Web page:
The city is taking the neighborhood's desires seriously, Atkins said. Two years ago, the city couldn't guarantee that Fort Lawton wouldn't become transitional housing for street people in crisis, she said. That idea now seems to be off the table, and the city favors setting aside land for open space and heron habitat.
"I don't feel it's adversarial now," Atkins said. "The neighborhood can team with the city to do something that everyone can feel comfortable with."
Some aren't so sure.
"The trees are in peril unless and until proven otherwise," said Duff Badgley, a board member of Heron Habitat Helpers, a Magnolia group with 800 members. He opposes cutting down any trees, but welcomes mixed-income housing.
Other neighbors are upset they have no way to limit who lives at Fort Lawton.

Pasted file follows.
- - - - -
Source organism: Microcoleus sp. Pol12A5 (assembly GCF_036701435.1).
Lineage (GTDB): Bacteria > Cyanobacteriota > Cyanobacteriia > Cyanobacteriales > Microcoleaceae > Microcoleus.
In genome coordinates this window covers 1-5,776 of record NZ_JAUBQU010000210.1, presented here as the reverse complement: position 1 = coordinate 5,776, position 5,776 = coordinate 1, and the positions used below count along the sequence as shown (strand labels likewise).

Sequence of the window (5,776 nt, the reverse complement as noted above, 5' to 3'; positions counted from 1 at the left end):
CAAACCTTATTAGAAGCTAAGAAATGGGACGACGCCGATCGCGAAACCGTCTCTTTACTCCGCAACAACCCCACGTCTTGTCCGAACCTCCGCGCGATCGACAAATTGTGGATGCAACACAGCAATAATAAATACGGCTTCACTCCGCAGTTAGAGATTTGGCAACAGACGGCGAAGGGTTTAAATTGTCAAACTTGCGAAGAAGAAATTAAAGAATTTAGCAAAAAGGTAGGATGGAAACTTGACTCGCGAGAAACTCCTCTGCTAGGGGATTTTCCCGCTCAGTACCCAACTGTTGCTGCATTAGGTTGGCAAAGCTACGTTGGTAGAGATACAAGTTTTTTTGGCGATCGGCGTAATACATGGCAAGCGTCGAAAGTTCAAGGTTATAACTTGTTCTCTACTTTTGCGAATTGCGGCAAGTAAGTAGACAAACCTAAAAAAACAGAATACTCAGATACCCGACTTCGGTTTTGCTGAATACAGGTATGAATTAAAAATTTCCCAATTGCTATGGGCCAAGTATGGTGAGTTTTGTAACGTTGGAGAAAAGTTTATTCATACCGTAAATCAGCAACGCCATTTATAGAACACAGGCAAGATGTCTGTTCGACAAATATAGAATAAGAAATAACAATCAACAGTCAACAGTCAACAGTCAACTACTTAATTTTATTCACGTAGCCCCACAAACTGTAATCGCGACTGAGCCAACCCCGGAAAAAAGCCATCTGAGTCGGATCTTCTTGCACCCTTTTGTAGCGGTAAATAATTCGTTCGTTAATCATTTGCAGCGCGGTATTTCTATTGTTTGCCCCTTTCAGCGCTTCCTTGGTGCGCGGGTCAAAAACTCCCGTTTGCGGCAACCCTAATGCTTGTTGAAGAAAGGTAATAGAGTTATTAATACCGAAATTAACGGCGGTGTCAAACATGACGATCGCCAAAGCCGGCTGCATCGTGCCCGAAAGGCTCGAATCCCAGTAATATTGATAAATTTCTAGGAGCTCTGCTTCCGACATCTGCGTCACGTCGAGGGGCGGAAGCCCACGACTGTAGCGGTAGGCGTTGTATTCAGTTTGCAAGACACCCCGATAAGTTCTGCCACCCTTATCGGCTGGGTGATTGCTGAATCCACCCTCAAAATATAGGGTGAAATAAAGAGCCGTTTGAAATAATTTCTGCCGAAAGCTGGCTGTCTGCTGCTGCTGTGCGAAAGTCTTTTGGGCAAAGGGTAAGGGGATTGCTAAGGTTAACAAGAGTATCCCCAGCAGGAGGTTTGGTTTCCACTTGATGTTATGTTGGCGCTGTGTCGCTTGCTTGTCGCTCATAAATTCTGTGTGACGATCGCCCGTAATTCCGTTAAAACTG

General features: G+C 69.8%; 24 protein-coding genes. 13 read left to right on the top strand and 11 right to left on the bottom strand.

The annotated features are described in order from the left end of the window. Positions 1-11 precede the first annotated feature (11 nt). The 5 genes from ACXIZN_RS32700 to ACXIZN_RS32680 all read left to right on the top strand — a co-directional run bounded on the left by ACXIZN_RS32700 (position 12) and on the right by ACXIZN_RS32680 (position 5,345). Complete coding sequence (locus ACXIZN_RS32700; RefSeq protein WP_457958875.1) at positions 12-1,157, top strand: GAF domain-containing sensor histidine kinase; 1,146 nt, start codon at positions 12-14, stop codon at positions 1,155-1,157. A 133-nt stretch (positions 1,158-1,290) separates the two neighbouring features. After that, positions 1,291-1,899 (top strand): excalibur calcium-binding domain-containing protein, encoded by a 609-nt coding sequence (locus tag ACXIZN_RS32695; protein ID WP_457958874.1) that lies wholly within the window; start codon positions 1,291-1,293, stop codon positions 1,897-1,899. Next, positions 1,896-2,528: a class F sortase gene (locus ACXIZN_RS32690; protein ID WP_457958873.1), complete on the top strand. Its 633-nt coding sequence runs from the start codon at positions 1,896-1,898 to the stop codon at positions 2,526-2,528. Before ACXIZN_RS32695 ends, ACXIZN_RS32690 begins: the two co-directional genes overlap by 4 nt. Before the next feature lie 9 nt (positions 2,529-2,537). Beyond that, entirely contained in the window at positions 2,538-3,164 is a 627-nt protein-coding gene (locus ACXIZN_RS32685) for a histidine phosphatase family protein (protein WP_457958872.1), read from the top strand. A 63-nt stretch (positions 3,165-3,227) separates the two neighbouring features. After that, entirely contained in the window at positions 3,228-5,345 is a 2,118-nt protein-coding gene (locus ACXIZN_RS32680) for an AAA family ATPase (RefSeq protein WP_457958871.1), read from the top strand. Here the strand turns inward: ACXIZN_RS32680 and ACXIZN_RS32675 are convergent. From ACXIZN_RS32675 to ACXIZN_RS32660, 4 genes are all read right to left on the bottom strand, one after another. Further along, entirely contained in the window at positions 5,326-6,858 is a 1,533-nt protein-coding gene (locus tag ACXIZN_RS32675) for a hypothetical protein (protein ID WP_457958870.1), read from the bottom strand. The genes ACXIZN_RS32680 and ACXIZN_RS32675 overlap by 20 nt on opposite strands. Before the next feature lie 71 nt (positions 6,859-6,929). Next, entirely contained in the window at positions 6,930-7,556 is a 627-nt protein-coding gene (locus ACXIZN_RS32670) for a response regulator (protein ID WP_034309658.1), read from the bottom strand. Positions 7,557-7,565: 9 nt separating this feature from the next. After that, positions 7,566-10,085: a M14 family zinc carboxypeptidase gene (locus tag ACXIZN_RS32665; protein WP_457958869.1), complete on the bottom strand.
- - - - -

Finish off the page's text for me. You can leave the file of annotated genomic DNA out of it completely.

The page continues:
"I'm pissed," said Kevin Reynolds, whose children ride bikes nearby. The city's recent meeting with the community about homeless housing, he said, was really for residents to "learn what the program is going to be as opposed to really having an input in the program."
While anti-discrimination laws in housing prohibit preferential treatment, city officials have promised that severely mentally ill people will not be placed in the housing.
Quinn told Magnolia residents recently that the people living in the housing would have more supervision than the teenagers who today leave drug paraphernalia in Discovery Park, something residents have complained about.
Atkins said she took comfort in the fact that the neighborhood could secure a "community relations agreement," a document spelling out neighbors' expectations and social-service agencies' commitments.
Quinn says such agreements are rare in Seattle.
"There are very few communities that raise the type of concerns that have been raised by the Magnolia community," she said.
Sanjay Bhatt: 206-464-3103 or email@example.com